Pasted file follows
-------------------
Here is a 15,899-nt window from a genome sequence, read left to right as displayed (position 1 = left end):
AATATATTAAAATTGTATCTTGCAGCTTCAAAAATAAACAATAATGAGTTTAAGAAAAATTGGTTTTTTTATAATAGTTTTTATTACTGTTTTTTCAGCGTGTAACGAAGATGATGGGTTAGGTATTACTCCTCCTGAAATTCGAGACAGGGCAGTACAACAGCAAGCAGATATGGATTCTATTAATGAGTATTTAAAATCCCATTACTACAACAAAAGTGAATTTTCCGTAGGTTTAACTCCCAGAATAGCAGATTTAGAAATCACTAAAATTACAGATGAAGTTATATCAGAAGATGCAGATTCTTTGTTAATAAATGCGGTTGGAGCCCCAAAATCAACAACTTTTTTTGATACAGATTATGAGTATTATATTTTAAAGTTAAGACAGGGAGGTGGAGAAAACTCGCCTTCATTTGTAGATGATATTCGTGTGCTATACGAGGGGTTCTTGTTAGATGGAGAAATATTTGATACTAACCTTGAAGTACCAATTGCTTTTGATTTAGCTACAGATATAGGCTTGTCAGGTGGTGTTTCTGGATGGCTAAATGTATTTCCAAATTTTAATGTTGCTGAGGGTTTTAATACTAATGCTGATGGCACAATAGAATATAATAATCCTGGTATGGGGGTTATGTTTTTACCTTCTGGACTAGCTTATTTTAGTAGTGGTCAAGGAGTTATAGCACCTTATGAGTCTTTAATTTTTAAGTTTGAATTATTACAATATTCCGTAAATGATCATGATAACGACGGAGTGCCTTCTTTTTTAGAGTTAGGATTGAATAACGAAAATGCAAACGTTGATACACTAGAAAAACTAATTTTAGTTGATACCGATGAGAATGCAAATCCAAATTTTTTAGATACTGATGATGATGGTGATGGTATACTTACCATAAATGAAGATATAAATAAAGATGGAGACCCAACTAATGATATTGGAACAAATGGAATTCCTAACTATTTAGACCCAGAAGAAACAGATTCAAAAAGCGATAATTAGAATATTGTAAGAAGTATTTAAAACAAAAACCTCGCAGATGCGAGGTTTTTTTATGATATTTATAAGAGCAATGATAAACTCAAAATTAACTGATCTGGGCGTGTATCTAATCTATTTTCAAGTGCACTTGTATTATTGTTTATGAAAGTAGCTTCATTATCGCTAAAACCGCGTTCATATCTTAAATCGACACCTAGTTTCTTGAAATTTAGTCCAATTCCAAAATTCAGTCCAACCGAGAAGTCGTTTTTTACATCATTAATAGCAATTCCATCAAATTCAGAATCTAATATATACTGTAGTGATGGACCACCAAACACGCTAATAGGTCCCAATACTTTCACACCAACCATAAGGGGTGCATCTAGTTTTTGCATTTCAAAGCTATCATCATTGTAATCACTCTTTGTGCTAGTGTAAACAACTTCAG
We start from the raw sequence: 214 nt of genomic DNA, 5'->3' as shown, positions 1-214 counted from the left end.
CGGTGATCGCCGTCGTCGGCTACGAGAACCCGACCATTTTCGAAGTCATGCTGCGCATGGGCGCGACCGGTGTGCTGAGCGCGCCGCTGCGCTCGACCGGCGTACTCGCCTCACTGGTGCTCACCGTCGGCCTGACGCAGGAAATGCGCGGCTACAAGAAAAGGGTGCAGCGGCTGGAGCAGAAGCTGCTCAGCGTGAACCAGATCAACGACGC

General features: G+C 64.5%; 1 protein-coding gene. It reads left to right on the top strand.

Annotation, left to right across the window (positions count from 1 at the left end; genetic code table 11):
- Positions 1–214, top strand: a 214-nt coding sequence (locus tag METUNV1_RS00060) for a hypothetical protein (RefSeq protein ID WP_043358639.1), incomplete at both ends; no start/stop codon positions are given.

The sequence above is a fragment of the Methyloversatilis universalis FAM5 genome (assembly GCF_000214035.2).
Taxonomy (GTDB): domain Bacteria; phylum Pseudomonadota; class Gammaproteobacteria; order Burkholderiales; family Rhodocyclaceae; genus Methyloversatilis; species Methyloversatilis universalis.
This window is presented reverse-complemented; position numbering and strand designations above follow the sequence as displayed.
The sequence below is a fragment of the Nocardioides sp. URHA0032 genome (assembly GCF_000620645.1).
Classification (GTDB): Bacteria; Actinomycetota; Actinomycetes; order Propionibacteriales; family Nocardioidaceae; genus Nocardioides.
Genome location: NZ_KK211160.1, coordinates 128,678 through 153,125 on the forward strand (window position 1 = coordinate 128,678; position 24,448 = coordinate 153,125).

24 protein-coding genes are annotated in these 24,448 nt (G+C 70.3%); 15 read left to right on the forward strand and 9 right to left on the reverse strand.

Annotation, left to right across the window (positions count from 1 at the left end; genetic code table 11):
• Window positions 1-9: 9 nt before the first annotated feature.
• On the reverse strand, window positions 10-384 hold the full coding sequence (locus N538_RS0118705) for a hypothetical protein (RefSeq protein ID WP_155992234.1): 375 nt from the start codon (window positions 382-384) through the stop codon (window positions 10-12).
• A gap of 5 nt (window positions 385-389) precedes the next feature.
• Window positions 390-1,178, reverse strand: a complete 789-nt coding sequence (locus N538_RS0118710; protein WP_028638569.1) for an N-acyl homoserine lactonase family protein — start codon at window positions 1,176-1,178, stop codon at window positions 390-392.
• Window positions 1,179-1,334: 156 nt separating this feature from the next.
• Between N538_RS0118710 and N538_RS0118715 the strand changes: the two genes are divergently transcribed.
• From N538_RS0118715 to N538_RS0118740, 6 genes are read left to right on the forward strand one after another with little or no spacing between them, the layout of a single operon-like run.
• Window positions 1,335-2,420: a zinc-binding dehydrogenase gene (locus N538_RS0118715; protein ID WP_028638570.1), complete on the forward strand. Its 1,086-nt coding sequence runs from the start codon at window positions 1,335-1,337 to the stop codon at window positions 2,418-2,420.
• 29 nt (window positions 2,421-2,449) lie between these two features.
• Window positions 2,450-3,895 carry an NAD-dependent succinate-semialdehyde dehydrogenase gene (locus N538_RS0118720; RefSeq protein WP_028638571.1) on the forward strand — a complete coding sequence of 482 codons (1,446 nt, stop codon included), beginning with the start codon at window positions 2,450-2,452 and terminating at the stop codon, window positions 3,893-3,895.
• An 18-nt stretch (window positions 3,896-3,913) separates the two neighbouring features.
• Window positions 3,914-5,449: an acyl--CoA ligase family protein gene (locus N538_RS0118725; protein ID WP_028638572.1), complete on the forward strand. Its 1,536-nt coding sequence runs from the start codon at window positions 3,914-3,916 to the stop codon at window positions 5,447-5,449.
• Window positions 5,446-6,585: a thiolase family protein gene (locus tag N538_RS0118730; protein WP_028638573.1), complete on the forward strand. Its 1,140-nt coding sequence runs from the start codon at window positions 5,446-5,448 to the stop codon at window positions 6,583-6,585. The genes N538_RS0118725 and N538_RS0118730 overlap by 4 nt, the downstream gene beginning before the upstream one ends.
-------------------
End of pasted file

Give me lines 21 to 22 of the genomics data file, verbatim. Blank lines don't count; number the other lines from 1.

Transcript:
• Between N538_RS0118710 and N538_RS0118715 the strand changes: the two genes are divergently transcribed.
• From N538_RS0118715 to N538_RS0118740, 6 genes are read left to right on the forward strand one after another with little or no spacing between them, the layout of a single operon-like run.